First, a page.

The 18 full-length protein sequences of noroviruses capsid proteins have been downloaded from NCBI. With the sequence alignment, we detected the sequence similarity between these sub-genogroups capsid proteins. According to the sequence similarity, GI sub-genotype and GII sub-genotype were clustered to the divided branches in the phylogenetic tree analysis. The sequence similarity for 7 GI-type sequences was 64.5%-100%, and the similarity for 11 GII-type sequences was 63.1%-95.2%. The similarity between GI and GII sub-genogroup is about 40.9%-47.4% (results are not shown). The similarity between sub-genogroups is expectedly lower than the sequence similarity among each genogroups. According to the sequence alignment results, the sequence mutations mainly distribute in P2 domian for both GI and GII, which is agreeing with previous reports.
Compared with GI, we found that the GII genogroup had four deletions in the VP1 region, including, 14GAS16 and A28 in the N-terminal domain, 192GS193 in the S-domain and 530GA531 in the C-terminal P1 domain, respectively. At the same time, exclusive insertion segments have also been observed on some sub-genotypes of GII. GII.3 and GII.6 both had a 16 amino acid insertion fragment at 304-319 position in sequence, and the sequences of insertion segments are different with each other for GII.3 and GII.6. As the most prevalent genetic cluster of norovirus, the sequence of GII.4 has also a special segment of a 5~6 amino acid insertion at 417-421 position in sequence which have not been observed for other sub-genotypes in GII genogroups. For the GI genogroup, we have not observed the insertion in sequences. Depending on the sequence alignments, the sequences of capsid proteins show the obvious difference between GI and GII. For sub-genogroups of GII.3, GII.4, and GII.6, there are the exclusive insertion fragments, as can be seen in Figure 1.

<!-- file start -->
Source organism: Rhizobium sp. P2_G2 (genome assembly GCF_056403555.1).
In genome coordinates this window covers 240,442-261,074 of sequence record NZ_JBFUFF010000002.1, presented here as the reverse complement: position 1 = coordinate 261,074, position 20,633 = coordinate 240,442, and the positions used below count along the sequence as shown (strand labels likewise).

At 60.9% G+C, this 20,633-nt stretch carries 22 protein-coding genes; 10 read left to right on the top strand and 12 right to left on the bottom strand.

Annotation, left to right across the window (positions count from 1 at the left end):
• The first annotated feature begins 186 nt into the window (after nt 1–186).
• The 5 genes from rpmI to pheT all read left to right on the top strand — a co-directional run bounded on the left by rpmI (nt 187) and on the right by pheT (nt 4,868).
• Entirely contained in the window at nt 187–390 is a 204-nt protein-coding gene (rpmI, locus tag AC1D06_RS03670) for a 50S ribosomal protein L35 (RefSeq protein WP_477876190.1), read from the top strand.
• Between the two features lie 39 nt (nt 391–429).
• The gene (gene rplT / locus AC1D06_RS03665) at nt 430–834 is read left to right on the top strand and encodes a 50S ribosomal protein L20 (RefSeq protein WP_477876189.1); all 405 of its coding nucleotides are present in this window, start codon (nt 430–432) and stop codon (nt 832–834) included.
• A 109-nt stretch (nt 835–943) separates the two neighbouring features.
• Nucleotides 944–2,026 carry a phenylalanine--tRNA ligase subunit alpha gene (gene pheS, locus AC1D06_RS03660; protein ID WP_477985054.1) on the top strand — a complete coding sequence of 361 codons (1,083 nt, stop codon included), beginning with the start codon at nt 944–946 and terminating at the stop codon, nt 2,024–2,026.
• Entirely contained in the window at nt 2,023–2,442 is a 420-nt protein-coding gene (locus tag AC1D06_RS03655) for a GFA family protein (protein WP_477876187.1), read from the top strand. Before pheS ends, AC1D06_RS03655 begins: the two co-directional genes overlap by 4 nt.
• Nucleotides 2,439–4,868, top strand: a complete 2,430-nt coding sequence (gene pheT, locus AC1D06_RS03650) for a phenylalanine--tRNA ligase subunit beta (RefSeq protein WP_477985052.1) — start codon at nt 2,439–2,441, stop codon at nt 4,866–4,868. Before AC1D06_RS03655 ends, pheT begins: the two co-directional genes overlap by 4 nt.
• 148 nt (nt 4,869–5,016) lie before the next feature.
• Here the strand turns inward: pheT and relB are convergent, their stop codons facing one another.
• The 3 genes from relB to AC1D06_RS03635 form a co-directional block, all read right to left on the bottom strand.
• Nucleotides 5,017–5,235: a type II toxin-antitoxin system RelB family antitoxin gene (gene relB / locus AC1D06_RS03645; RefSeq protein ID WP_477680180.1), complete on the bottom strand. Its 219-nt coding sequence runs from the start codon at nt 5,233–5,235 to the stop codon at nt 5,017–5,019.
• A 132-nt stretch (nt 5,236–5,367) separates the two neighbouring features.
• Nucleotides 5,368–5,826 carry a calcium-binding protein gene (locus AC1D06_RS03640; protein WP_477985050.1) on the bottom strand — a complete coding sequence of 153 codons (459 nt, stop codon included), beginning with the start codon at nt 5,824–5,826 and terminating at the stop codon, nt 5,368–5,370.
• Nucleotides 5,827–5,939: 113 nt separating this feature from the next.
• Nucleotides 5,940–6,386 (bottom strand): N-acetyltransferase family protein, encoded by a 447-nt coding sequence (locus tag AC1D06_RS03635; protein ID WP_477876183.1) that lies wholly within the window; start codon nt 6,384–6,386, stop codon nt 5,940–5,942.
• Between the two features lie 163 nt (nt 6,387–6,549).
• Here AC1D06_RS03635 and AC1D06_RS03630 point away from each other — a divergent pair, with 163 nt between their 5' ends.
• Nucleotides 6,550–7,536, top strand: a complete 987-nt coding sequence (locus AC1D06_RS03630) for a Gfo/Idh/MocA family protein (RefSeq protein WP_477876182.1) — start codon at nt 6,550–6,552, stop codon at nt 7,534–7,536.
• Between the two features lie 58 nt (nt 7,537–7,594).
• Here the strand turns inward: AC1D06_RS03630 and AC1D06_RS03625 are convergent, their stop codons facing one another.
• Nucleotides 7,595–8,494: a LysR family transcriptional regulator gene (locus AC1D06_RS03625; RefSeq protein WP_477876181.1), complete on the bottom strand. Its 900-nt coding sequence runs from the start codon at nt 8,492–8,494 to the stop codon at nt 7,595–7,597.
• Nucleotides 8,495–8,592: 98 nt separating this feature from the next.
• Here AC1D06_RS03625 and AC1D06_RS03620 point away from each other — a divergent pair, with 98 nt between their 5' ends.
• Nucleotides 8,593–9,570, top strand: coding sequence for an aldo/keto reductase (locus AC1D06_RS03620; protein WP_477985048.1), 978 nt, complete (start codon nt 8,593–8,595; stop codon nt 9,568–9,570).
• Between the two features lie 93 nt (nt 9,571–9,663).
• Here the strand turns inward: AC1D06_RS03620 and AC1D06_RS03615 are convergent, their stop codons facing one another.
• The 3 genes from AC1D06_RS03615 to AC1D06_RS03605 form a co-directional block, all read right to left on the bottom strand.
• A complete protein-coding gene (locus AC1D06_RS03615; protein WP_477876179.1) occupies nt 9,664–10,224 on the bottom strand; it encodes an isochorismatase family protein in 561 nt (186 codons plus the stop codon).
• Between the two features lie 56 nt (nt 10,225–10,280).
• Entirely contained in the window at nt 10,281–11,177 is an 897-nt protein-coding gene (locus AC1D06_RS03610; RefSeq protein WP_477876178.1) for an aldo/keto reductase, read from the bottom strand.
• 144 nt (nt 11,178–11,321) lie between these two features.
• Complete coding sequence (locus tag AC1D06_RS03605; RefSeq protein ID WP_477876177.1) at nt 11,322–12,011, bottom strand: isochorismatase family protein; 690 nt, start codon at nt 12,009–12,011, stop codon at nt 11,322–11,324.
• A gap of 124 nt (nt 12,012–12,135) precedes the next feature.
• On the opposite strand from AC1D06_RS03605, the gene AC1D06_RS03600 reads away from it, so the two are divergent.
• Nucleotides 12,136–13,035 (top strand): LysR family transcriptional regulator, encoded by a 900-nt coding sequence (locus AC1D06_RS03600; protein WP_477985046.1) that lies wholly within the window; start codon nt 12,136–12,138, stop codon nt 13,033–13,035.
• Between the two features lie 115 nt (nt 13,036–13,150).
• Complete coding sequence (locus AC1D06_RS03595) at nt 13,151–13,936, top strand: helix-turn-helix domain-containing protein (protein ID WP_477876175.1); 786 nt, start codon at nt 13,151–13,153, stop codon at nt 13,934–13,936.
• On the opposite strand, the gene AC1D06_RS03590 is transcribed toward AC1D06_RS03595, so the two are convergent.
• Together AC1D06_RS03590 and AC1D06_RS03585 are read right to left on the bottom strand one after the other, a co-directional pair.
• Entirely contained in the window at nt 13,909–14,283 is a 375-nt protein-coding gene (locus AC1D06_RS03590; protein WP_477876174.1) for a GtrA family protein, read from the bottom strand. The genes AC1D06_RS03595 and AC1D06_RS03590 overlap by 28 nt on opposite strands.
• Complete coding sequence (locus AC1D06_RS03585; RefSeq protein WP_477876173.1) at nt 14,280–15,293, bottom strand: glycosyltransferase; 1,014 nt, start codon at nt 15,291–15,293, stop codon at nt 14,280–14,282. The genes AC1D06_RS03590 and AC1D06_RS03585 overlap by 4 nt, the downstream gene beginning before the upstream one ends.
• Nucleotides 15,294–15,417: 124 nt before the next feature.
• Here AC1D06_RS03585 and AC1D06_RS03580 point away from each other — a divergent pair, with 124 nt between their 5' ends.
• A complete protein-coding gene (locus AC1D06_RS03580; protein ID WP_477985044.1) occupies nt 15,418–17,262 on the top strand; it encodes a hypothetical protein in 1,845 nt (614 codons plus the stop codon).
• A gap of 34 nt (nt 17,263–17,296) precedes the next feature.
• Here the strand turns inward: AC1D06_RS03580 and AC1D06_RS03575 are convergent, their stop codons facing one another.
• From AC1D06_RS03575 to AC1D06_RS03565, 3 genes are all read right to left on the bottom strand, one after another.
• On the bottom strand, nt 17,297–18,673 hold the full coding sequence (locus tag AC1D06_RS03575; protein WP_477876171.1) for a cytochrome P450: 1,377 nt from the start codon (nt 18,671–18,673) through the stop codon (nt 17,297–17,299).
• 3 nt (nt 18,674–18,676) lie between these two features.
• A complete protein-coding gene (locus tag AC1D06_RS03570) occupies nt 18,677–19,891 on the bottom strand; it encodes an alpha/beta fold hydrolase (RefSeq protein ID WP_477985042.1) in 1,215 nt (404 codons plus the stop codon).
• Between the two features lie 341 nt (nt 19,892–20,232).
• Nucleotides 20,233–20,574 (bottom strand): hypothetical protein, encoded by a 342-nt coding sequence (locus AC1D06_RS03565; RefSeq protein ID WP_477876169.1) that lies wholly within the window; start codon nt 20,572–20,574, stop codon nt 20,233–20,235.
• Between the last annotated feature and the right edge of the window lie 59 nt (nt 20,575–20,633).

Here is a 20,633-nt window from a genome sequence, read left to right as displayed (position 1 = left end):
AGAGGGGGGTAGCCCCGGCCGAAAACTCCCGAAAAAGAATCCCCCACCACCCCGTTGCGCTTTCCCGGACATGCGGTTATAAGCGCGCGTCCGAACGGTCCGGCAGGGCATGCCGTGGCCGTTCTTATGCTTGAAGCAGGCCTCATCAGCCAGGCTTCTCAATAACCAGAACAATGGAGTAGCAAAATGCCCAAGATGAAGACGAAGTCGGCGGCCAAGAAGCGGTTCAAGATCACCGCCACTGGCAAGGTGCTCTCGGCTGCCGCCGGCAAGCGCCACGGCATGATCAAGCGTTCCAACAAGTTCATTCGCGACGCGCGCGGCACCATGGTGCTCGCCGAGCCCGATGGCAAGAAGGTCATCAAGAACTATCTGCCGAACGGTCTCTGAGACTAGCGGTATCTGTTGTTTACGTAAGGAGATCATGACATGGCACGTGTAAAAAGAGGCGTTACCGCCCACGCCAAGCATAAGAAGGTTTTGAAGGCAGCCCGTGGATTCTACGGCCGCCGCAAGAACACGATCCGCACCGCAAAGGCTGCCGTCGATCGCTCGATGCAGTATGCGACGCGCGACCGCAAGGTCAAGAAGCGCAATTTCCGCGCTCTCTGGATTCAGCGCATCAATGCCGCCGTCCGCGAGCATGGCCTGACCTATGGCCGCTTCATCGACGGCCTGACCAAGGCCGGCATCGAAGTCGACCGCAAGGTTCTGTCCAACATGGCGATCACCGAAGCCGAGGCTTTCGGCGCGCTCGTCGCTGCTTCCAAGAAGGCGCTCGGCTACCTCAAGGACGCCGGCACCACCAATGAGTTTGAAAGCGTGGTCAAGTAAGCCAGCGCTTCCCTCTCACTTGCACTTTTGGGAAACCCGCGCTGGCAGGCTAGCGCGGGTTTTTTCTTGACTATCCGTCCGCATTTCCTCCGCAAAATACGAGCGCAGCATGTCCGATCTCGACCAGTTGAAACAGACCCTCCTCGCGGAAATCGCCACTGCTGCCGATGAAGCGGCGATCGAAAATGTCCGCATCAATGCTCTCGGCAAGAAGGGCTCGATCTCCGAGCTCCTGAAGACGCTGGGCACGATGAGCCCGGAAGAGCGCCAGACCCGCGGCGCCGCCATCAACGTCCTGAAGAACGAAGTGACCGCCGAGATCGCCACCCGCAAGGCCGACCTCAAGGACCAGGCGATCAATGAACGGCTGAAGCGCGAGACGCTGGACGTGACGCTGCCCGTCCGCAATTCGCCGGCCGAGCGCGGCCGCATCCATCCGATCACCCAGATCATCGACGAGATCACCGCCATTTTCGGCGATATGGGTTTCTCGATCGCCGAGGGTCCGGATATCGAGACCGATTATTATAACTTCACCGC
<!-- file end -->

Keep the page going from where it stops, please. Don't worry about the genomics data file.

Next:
3D structures of norovirus capsid protein
The 3D structures of 21 norovirus capsid proteins were selected as templates for homology modeling, including 3Q39, 3Q3A, 3Q6Q, 3Q6R, 3R6J, 3R6KA, 2ZL6, 3ONU, 3LQ6, 3M81, 2GH8, 2OBS, 3ONY, 3PA1, 3PA2, 3SEJ, 1IHM, 3PUM, 3PUN, 3PVD, 3Q38. With these templates, the 3D structures of 18 representative capsid proteins have been homologically modeled.